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Good News Re: MC!
SonShine Lady
Posted: Thursday, September 24, 2020 8:52 AM
Joined: 8/9/2020
Posts: 46


My mother has been in MC for a little over two weeks.  Due to my mother's anger/accusations toward me caused by the dementia-induced delusions/paranoia, I want to wait a month to allow the medications to get into her system before I visit.  Regardless, I've spent many hours in grief and tears wondering "Is she scared; does she think her worst fears have materialized & my step-father & I truly did want to put her "in a nursing home" (her reason for fighting us when we brought her meds to her and the last thing we wanted), "Does she feel "trapped" going from an approx. 3500 sq. foot house to a studio apartment?" and on and on.

Last week while I was at their home to select some clothes, skin care, make-up, jewelry, etc. for her the Manager of the MC portion of the AL facility called.  Step-father (SF) placed her on speaker phone so I could hear/speak with her (Toni).  This was my first contact with anyone from the facility as SF has been busy with all the paperwork, financial arrangements, co-ordinating medical appointments, and discussing what type of "extras" are permitted such as Mother's favorite reclining chair, refrigerator, etc.  Once the dust settled a bit I'd planned to make an appointment to speak with Toni so I could make her aware of who I am plus ask questions from a daughter's perspective.  I was able to begin this process during the phone call.  After my introduction and a few question I asked how Mother was getting along "over all."  In an enthusiastic voice, Toni said, "OH!  She is SUCH a delight!!  She's currently with other residents listening to music."  I literally felt a weight lift off my shoulders. 

Having some familiarity with this facility and the fact that it is primarily a Seniors Apartment facility in that one does not have to be impaired nor need medical assistance to live there "listening to music" is likely not the image I've seen in movies of pitiful-looking elderly people in an equally pitiful-looking common area with a radio playing but, rather, a scheduled event.  I know this facility provides a myriad of social interactions including classes and entertainment.  Given their property adjoins that of my apartment complex, separated by a chain fence and a line of trees, I've often heard a band playing on their patio in the evening for holidays.  It made me feel good that Mother is out in common areas and socializing.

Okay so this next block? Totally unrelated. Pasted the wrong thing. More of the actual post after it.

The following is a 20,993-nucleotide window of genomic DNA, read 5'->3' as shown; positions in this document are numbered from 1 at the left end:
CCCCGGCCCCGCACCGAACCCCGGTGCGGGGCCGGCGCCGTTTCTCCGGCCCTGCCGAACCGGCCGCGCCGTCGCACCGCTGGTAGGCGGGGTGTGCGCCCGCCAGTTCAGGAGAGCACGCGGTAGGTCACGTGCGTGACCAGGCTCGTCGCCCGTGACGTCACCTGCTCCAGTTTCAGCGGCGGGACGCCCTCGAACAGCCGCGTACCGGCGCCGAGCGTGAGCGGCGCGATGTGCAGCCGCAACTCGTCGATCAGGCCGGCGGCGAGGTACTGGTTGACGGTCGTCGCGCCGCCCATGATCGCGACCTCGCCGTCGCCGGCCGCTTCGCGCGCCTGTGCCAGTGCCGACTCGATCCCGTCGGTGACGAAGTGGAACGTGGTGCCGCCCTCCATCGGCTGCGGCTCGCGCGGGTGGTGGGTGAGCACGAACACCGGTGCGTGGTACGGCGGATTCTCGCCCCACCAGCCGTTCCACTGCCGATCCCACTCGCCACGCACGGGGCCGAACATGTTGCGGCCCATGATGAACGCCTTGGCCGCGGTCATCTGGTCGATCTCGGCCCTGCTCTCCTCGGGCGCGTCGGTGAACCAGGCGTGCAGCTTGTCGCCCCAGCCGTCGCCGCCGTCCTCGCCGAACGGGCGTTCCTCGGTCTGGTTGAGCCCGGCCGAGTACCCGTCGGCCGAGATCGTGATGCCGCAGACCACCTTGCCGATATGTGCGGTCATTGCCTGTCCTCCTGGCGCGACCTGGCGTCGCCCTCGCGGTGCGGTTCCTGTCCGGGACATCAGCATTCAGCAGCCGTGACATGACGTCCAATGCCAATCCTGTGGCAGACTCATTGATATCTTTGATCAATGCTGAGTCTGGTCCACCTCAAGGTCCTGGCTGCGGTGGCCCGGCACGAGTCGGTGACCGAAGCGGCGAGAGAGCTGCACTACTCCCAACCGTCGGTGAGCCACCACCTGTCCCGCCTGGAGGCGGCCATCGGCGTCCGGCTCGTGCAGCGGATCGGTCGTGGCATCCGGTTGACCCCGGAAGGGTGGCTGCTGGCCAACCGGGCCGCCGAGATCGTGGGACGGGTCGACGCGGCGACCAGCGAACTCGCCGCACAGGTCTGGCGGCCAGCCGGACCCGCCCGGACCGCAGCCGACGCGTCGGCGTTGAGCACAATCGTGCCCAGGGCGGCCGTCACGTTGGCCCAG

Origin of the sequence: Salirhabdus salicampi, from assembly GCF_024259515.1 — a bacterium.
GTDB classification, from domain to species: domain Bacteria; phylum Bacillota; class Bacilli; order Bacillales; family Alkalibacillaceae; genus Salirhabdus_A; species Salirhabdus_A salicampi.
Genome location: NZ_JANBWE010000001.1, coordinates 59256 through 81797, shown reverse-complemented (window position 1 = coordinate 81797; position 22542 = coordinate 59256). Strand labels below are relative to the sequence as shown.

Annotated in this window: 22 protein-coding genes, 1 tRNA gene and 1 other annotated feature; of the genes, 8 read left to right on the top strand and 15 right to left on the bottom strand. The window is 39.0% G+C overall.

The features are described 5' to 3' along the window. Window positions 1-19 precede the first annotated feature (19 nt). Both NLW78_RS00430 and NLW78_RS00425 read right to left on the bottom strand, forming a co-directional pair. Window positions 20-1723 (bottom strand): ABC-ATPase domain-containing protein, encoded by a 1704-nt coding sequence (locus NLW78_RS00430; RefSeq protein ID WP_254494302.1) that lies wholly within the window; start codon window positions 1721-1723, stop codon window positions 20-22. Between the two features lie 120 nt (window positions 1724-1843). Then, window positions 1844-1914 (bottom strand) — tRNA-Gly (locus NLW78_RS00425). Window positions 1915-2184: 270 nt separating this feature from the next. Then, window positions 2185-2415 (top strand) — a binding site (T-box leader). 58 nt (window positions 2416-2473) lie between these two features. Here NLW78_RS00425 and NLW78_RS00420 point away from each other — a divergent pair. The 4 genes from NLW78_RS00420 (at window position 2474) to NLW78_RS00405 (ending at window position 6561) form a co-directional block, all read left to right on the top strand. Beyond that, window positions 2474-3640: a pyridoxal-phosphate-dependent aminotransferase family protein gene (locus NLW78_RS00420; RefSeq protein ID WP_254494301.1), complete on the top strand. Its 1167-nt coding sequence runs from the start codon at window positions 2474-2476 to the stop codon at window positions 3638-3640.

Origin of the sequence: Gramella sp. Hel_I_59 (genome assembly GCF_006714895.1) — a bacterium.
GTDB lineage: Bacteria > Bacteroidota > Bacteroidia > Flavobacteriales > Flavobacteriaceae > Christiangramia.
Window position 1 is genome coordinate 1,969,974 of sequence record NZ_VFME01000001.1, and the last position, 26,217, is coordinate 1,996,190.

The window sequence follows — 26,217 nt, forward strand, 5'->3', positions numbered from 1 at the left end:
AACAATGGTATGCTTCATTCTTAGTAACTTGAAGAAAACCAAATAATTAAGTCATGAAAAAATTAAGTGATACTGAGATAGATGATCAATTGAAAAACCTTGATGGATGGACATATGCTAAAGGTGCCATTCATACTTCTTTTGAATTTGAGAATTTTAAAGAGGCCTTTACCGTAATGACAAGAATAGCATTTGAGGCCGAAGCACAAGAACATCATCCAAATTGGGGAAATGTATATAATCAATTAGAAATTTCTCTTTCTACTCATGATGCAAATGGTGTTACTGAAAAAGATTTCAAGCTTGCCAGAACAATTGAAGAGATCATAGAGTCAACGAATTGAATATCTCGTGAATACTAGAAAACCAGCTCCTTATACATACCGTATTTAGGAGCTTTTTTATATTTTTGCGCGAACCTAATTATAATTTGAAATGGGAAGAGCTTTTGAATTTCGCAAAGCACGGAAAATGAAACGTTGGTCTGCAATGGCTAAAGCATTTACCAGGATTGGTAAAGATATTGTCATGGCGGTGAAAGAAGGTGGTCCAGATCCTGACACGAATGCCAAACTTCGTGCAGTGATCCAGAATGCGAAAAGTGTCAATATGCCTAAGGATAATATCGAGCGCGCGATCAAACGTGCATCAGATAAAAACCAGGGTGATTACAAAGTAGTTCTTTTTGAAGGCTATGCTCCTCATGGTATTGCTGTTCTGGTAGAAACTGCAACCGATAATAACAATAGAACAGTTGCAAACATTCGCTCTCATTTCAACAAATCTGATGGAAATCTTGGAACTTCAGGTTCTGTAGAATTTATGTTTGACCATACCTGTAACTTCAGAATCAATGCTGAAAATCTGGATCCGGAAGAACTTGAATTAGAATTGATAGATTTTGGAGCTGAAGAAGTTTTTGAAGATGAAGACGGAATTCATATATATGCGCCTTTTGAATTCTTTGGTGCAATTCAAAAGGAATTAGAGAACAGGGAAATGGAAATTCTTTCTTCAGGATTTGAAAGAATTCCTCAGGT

My step-sister (SS) visited her on Tuesday.  She first visited with her in the common area then did go to her room.  (I'll post a separate thread re: the visiting protocol.)  SS told Mother that my SF will be having a small refrigerator delivered soon.  Mother said she didn't need one.  SS said it would be a good place to keep her sparkling water.  Mother said "Oh, they bring that to me."  SS then suggested at least she could keep ice in it so the water would be cold. "They bring that to me as well."  When my SF relayed this to me on the phone, we were both chuckling because Mother had gone from one who would immediately jump up to get anything we mentioned - if I was visiting and said I was going to get a glass of water, Mother would say, "I'll get it!" and I would have to encourage her to relax and I'd get it - to wanting to be waited on the last six months she was at home, which we did.

The account from Toni is very similar to reports from the nurses when Mother was in the hospital: "She is so sweet and nice; enjoys spending time in the common area."  The only time they had an issue at the hospital is when another person was put in her room; Mother closed her eyes tightly and refused to respond to the nurses so it's very evident Mother was not pleased to "share" the attention she was getting from the nurses and is totally enjoying people doing things for her.  Her lifetime was spent putting everyone else in her life first so I'm so happy she is now on the receiving end.